If the prayer time comes and I won’t be home in time, I spread a paper towel, a clean blanket, an empty feed bag, a saddle pad, a jacket, or anything clean in a corner and I pray in the barn with the cats looking in on me curiously and the rooster crowing and the horses sniffing and chewing on hay. When I was a teenager, I prayed in the tack room, and I even had a cat jump down on my back as I was making sujud!
But I don’t pray here only out of necessity or fear of missing the prayer time- the barn isn’t mine and the owner isn’t Muslim, but I have made that space a place of prayer and invited angels and the blessings that come in the Unseen world to the property. It is a protection and a blessing for me and for her, and for all of our beloved horses.
I believe it’s important to combine the things I love in the dunya with worship and remembrance. Not only to “turn all of my actions into acts of worship” as the cliché goes but to go further and color my entire world with remembrance. I want to connect all of the things I love it in some way with God and give them a sort of spiritual pedigree of their own. I have been building Sully’s spiritual pedigree by memorizing Qur’an when I am with him. He will forever be connected to Surat Hud, and Surat Hud will forever remind me of the smell of hay, leather, and horses and the tranquility of watching Sully eat his alfalfa while I memorize Qur’an on a stool or a bench nearby.
Sometimes I have to pray in a stairwell, corridor, dressing room, parking lot, airplane cabin, sidewalk…
The Prophet (S) said in a number of narrations that the whole earth has been made pure for salah and even dirt has been made pure for us to use in the absence of water. Even though our required salah is a formal ritual, Islam is distinguished from other traditions in that our ritual is designed to be done anywhere. We don’t need a specially consecrated space in order to perform it.
The fact that it is an obligation upon us within certain time frames means we design our lives, our time, our movements from place to place based on our salah. We again sprinkle the places we frequent with the barakah of being a prayer space and the presence of angels. And we again develop associations and memories in our minds between places and remembrance of Allah that would not have existed otherwise. Instead of the classroom or the library or the office or the mall being only a “secular” place, a materialist place, a functional place they now take on extra, higher, meaning.
Sometimes I pray in the grass or the woods.
We often think of this as an aesthetic, Instagram-worthy spiritual experience. And it can be- the beauty and serenity of the natural world is unmatched by anything we humans can build and it can help us to be thankful and focused. As modern people we spend so much of our time in manmade spaces that we often forget that we are not the architects of our world.
And when we pray outdoors, we are reminded of this not only by beauty and serenity but also by challenges. The ground is uneven. There are rocks and dirt in our way. In fact many of the books of fiqh I’ve studied have mentioned that it is makruh (disliked) to smooth our prostration surface deliberately because praying on a bumpy natural surface helps to increase humility. Also, have you ever gotten grass up your nose or been crawled on by a bug while praying? Or realized that there is an ever-so-slight downhill orientation to your chosen spot?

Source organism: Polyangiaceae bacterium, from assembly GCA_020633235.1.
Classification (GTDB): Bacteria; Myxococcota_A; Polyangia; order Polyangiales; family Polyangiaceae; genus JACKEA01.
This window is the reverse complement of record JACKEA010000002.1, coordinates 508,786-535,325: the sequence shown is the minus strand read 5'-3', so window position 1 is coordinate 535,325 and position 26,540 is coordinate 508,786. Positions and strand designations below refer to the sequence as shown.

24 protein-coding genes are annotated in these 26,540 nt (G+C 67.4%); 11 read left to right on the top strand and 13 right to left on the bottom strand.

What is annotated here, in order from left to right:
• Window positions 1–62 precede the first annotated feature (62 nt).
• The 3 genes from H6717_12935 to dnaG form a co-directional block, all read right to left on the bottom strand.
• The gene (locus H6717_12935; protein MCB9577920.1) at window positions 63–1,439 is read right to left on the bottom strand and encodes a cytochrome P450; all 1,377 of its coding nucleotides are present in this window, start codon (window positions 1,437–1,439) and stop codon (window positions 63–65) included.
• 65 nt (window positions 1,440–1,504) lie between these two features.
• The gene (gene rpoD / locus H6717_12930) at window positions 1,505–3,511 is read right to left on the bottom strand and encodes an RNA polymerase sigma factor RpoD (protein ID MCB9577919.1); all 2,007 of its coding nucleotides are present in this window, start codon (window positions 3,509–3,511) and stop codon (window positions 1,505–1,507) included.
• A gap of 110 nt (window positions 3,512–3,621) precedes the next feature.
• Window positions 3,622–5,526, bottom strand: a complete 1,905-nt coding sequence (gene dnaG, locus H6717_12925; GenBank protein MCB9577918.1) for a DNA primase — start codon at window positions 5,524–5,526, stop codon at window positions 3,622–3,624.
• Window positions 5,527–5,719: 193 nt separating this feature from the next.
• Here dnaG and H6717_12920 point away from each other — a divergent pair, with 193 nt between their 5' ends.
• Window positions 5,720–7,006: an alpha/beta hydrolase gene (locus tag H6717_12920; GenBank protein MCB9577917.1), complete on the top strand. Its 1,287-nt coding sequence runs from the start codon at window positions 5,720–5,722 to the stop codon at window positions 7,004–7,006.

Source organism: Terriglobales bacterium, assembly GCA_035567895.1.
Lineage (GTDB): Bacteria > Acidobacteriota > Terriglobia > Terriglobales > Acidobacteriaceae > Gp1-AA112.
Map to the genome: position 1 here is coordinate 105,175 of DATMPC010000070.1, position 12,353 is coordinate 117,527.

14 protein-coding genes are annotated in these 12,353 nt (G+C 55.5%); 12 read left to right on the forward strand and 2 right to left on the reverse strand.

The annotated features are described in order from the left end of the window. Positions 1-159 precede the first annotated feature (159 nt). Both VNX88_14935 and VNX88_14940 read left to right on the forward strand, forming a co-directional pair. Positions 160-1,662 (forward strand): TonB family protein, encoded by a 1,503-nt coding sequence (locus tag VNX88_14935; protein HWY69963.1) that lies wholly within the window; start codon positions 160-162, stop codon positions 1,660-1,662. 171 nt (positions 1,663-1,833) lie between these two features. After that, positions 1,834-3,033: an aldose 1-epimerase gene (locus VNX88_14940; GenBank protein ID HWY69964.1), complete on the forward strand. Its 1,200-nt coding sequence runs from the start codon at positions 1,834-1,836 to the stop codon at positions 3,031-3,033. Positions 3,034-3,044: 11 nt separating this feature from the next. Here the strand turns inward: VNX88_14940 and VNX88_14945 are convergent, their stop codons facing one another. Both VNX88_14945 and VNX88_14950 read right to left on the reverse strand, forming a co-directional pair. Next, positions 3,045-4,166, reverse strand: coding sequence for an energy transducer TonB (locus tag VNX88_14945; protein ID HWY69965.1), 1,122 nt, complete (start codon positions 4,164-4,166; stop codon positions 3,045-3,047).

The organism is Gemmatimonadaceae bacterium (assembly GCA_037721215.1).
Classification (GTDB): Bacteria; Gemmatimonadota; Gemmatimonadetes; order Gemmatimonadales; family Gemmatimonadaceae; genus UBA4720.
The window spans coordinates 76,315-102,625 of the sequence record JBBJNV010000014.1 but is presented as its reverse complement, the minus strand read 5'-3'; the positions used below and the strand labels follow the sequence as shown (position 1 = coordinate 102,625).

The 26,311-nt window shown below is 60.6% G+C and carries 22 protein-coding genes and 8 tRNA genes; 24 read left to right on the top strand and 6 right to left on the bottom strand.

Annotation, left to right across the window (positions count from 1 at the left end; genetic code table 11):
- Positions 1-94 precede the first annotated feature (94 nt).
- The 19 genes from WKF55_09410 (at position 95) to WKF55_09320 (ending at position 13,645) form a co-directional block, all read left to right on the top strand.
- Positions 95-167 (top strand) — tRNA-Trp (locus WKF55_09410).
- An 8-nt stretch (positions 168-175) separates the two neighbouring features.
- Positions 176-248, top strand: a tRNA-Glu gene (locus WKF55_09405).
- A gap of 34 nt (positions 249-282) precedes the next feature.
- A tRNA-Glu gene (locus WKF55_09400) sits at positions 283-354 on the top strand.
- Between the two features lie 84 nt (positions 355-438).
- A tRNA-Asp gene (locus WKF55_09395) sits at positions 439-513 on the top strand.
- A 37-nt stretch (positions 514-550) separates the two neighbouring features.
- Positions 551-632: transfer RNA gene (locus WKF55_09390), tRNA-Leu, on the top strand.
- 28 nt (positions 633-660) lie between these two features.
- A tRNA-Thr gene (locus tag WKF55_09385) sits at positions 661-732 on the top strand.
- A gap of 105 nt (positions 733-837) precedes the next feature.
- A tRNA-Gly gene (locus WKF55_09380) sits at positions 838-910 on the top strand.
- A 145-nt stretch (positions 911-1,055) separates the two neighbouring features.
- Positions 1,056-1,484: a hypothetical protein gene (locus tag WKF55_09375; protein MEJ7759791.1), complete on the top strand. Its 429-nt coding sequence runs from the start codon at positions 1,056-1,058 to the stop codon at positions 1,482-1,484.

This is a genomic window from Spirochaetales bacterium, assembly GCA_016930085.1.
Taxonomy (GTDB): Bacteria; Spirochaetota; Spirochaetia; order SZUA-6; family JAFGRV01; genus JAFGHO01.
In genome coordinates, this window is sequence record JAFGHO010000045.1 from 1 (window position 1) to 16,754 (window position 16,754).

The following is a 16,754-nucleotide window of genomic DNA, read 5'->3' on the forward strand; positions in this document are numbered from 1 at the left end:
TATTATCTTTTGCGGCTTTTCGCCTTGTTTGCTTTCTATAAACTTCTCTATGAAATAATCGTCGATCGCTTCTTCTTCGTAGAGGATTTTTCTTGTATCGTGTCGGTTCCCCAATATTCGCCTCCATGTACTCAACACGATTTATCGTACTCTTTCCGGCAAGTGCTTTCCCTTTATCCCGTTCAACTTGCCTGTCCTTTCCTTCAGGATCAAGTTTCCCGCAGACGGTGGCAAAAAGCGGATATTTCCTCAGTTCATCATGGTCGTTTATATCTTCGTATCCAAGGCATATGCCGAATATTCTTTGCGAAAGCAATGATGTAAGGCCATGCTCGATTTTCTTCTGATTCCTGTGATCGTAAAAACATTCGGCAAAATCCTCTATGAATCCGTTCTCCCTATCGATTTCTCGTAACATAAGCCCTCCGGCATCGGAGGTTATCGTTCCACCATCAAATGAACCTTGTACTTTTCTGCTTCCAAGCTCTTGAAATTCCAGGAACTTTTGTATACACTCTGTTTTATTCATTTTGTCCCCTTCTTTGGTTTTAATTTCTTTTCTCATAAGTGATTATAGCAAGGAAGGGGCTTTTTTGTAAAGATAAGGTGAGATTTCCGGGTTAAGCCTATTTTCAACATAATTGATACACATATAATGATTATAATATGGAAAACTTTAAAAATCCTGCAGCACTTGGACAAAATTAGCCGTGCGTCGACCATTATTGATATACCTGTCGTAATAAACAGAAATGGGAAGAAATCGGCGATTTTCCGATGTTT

The Prophet (S) said that “The entire earth has been made sacred and pure and a mosque for me.” [Muslim]
The places we pray are many. There are limitless blessings in all of them, both hidden and apparent. It is a human need and instinct to connect to God in any time or place. It is inhuman, inhumane, and even illogical to claim that there are parts of the world that are somehow off limits for all or some of us to engage in worship, remembrance, and to seek the blessings of the time and place. Break down the barriers to worship- self-imposed and otherwise- and seek the blessings that come from seeing the whole world as place of prayer.
Acadia National Park, Maine on a cold, foggy day in May 2017.
On the path of spiritual development, we often think we are not “feeling” anything because, deep down, what we really want is to feel like we are “all that” in front of Allah. We expect to experience spiritual fireworks and a feeling that we have “arrived”. When we don’t feel that way, we decide that we have failed, and that we should give up trying.
The goal of drawing nearer to Allah isn’t to experience fireworks. The outcome won’t be climbing mountains and flying with the stars- the outcome will be seeing deeper into the closest, simplest things and realizing that the thing we needed most was right in front of us after all.
Do you not see that when you are fasting, you spend the day craving brownies and lasagna and halal bacon cheeseburgers and milkshakes, but when you have completed the fasting day, the veil is lifted from your eyes and you realize that all you ever really wanted was a simple sip of humble, pure, water?
So stop expecting triple milkshakes with whipped cream, hot fudge, sprinkles, and a cherry on top as the reward for your attempts to draw nearer to Allah. Allah will reward you with the joy of simple, pure water- and He will make it more beloved to you than all the milkshakes in the world.